The appeal to emotions is related to the “thus" formulation I’ve mentioned before. We certainly share certain values and beliefs and those beliefs lead us to see some things as necessary and some things as harmful or perhaps wrong. Do values ever lead us to see some things as unnecessary?
But with all the current noise and trouble alerting us to the world-views that surround us we find ourselves asking, if not demanding, that the other viewer move - back away from the modes beliefs assumptions values or statistics that have contributed to his or her stance. We call these influences biases and we claim that they are adulterating an honest perspective.
I’m not seeking to build up the claim that all views are biased therefore all views are equally valid – I’m wondering about the point at which our demand for an objective evaluation falls into the pit of valuing naïveté over judiciousness.
“Out of the mouths of babes” – not usually used to win an argument. It’s a phrase usually reserved as a reaction when a child has said something we believe to be insightful, nuanced, prophetic, true. Why call attention to a child’s opinion? I read an article about a public official who offered a prayer in a public setting. Among those present were many who insisted that this was the dangerous act of an establishmentarian. The newspaper article – seeking to convey the importance of this event (for why else would the article have been disseminated to all the wires and thrust into the headlines in
a. Everybody’s opinion should be quoted.
b. Notice how baseless is this child’s opinion as evidenced by the lack of developed argument.
c. What a strange thing that a child would have interest in political/state matters.
d. Anyone who believes this was a violation of the separation of church and state is as unsophisticated and uninformed as a child.
e. Anyone who doesn’t believe this was a violation of the separation of church and state is less sophisticated and informed than a child.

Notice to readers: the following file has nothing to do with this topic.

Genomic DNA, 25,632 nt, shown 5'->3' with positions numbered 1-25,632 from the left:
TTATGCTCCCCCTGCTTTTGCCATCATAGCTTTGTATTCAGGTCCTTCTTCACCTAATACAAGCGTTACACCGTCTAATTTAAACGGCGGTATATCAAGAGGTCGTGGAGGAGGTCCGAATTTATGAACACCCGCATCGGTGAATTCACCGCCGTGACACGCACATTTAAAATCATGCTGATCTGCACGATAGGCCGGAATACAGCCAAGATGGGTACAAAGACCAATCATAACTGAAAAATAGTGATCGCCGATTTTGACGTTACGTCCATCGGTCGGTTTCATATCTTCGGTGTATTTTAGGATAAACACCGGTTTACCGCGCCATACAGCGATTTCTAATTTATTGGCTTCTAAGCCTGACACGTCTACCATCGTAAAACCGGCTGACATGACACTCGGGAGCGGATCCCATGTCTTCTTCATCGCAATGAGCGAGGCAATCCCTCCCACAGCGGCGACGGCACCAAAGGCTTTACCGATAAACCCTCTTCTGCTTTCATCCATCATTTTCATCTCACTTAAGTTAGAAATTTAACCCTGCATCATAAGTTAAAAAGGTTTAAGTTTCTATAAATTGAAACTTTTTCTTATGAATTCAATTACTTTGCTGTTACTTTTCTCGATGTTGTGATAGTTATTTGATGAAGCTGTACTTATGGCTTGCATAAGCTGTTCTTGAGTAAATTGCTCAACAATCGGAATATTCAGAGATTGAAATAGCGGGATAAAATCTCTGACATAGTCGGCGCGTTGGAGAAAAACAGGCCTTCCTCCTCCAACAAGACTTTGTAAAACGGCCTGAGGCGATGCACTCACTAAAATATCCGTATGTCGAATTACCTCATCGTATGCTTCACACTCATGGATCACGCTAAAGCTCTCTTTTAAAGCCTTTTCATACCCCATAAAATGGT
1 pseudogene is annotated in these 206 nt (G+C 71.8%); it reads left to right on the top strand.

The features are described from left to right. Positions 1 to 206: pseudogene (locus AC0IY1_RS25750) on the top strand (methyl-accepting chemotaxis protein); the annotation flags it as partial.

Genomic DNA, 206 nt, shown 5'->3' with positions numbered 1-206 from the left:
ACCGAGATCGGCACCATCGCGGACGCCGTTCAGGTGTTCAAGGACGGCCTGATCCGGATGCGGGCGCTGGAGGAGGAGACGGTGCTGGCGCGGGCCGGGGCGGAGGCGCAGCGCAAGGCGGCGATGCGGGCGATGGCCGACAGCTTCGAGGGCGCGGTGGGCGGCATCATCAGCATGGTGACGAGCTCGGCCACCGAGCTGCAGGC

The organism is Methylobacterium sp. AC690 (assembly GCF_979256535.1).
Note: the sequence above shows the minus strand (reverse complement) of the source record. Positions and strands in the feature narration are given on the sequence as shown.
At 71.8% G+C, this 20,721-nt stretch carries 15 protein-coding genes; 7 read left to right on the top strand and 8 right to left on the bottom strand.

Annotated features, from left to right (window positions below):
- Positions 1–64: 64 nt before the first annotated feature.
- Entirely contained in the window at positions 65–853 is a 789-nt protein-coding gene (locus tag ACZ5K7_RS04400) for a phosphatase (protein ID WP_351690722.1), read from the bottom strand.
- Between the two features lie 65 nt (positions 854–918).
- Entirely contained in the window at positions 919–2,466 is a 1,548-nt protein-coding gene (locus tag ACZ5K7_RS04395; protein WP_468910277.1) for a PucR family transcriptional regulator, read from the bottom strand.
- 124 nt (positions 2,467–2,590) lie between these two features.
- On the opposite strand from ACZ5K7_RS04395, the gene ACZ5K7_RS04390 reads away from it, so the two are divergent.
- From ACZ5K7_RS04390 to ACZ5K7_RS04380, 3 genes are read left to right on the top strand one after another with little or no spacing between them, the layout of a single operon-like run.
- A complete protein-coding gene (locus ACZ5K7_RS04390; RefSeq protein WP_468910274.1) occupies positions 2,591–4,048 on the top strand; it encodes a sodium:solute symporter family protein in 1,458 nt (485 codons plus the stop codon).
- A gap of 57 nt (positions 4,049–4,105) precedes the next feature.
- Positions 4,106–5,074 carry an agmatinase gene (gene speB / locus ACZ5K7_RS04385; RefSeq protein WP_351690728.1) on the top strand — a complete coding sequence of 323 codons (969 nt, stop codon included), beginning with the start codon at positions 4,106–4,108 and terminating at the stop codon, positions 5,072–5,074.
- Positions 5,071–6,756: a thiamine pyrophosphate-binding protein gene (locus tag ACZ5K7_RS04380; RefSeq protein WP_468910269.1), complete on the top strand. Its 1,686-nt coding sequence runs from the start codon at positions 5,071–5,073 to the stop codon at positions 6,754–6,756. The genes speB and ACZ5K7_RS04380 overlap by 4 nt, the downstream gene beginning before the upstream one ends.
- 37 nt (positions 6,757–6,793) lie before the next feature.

It's probably a combination of a couple of these - with a few more intended messages besides. And although I cringe at this maudlin appeal to the simple and therefore (allegedly) unbiased and fundamental purity of a child's unwizened wisdom, I know that none of us reaches a view by accepting only honest challenges to presumptive perspectives. Can we fault a child for not yet reaching our biased perspective, informed as it is?
Saturday, July 15, 2006
Good puzzles are true to a promise. They promise to offer a task that can be predicted. That is, they promise one solution that justifies itself better than any other. As any religious apologetic will agree, justification is not a solidified concept. And so the "real" solution to a puzzle can be evaluated aesthetically. Elegant is a nice way to describe a good puzzle and solution.
In my phonology classes our eternal struggle was to come up with the best set of rules or constraints to describe the process of sound alternation. Example: the received or underived pronunciation of water has a voiceless /t/ as the third morpheme - so does the received pronunciation of baton. In British English the /t/ remains unchanged all the way to its surface form. In American English it generally remains unchanged in baton, but in water the /t/ becomes a flap (we'll think of it as a /d/ although it technically isn't).
How can we describe this process in American English? In one common form of analysis (Sound Pattern of English, or SPE) we come up with formal rules describing phonological context and its effect on certain sounds. So we'll describe the context of /t/ in water:
Between two vowels after a stressed syllable.
Then we describe the context of /t/ in baton:
Between two vowels before a stressed syllable.
and looking at these two rules we suggest that a very elegant rule to account for the American pronunciation might be put into prose this way:
/t/ becomes /d/ when it occurs in an intervocalic post-stress position. That one simple rule accounts for the alternation in water and the unchanged form in baton.
For those who appreciate SPE this is an elegant solution because it accounts for the provided data and more besides. The word catnip doesn't meet both requirements: although the /t/ is post-stress it isn't intervocalic. The rules hold. More data will require some fine-tuning of the rules - but the point of the analysis remains - to account for as much data as possible by formulating as few rules as possible - rules that are as simple and natural as possible (so many possiblities...).
There is a website out there called BrainBashers. If you browse through the site you'll find a few decent games and a few clever puzzles. But the site includes many puzzles that violate this maxim of elegance. I've included here two of their word-game puzzles.